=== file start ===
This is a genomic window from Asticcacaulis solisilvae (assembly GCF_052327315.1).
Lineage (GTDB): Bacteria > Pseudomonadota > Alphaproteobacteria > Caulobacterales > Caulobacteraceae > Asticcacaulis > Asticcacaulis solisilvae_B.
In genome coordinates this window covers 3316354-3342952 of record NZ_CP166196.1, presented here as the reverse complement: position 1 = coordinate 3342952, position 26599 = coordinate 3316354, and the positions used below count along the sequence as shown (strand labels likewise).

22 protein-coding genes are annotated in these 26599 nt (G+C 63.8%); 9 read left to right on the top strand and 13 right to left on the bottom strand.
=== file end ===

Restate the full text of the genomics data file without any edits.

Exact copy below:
This is a genomic window from Asticcacaulis solisilvae (assembly GCF_052327315.1).
Lineage (GTDB): Bacteria > Pseudomonadota > Alphaproteobacteria > Caulobacterales > Caulobacteraceae > Asticcacaulis > Asticcacaulis solisilvae_B.
In genome coordinates this window covers 3316354-3342952 of record NZ_CP166196.1, presented here as the reverse complement: position 1 = coordinate 3342952, position 26599 = coordinate 3316354, and the positions used below count along the sequence as shown (strand labels likewise).

22 protein-coding genes are annotated in these 26599 nt (G+C 63.8%); 9 read left to right on the top strand and 13 right to left on the bottom strand.